Improving employee performance is not just the responsibility of the manager. It is a shared responsibility with organizational factors (such as company culture and the performance management process) and employee-related factors (such as the willingness to accept and act on feedback) impacting its effectiveness. The most effective systems are those where all the three elements work collaboratively. However, according to a 2003 study conducted by the Corporate Executive Board (CEB) almost half of the many activities that organizations, employees and managers conduct to improve individual performance, relate directly to the role of the manager. So if managers play such an important role in driving performance improvement, what specifically should managers being doing? Do all manager-related activities have the same impact, or are some more impactful than others? According to the study, managers can drive performance improvement by targeting their efforts at a handful of activities which have the potential for improving employee performance by 25%. These activities are the following:

  • Provide fair and accurate informal feedback
  • During the performance review meeting, emphasize performance strengths
  • Be knowledgeable about the employee’s performance
  • Provide feedback that will help the employee do their job better

Alternatively, managers should steer away from the following activities, as they most likely will result in a decrease in performance:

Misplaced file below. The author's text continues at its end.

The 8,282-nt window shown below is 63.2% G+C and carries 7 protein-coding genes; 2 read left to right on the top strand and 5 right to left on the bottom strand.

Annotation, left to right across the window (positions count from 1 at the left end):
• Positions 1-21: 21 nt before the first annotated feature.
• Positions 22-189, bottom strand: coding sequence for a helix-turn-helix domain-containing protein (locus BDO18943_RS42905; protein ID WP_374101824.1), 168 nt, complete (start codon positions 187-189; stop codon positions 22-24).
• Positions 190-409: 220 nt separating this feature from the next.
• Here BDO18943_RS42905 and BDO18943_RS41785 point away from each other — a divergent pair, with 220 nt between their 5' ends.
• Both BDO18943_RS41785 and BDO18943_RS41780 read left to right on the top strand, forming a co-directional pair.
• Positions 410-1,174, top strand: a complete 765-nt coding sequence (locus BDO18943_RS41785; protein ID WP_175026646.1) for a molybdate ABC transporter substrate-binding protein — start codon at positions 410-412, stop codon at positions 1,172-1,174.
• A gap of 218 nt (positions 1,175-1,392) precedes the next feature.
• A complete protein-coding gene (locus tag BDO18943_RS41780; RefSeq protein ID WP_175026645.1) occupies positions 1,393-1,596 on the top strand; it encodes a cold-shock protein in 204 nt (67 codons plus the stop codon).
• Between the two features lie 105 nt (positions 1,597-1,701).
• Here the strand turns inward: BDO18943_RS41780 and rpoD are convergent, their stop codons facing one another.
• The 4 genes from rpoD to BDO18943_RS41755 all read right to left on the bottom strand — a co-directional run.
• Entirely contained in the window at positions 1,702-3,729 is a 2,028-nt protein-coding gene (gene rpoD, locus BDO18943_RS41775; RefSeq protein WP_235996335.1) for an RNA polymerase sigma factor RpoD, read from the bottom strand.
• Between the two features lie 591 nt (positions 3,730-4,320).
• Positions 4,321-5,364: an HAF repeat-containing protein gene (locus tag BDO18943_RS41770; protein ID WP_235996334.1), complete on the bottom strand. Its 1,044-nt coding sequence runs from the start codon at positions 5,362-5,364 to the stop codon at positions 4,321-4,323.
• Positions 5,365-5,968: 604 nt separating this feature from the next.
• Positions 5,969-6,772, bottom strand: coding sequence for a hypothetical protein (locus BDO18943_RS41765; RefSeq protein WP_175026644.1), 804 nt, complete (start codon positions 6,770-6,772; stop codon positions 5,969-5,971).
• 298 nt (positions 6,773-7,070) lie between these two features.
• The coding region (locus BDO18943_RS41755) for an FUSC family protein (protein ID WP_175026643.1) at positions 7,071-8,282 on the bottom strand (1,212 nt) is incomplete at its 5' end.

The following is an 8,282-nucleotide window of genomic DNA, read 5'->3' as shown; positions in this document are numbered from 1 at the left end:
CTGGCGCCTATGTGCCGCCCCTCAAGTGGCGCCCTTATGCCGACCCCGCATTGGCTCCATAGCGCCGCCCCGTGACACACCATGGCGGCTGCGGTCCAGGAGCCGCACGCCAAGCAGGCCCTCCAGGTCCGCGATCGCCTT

• Frequent changes to projects and assignments
  • During the performance review meeting, emphasizing performance weaknesses
  • Emphasizing performance weaknesses during informal feedback
  • Emphasizing personality weaknesses during the performance review meeting

While a well-designed and implemented performance management process is one of the most effective tools an organization has to drive high-performance, employee perceptions of their mid-level and front-line managers (according to a 2002-2003 study conducted by Aon) suggest that their managers are lacking in critical management skills. This is troubling as an employee’s decision to stay with, or leave an organization, is often based on his or her relationship with an immediate supervisor. Company’s that educate and train their managers to conduct the most highly leveraged performance improvement activities will reap a variety of rewards, including increased productivity and enhanced employee retention.

Failure to find the time to effectively execute everything from big-picture strategic goals to narrow individual objectives is a problem shared by all managers. Lew had it right. He knew what he needed to accomplish, he just wasn’t sure the most effective way to get there. When managers get it right, research shows they increase revenues, shareholder value, interest from institutional investors and employee satisfaction. Are there some “Lew’s” in your organization who might benefit from some help in prioritizing their performance management activities?

Posted By: Ilona Birenbaum

Ilona Birenbaum Ms. Birenbaum is a leadership and organizational consultant and leadership coach with over 20 years of experience and a diverse organizational development background. She is an adjunct professor and coach with American University’s School of Public Affairs’ Key Executive Leadership Program. Her specialties include leadership coaching, facilitation, change management, leadership assessment and development, action learning, performance management, training, strategic planning, and conflict resolution.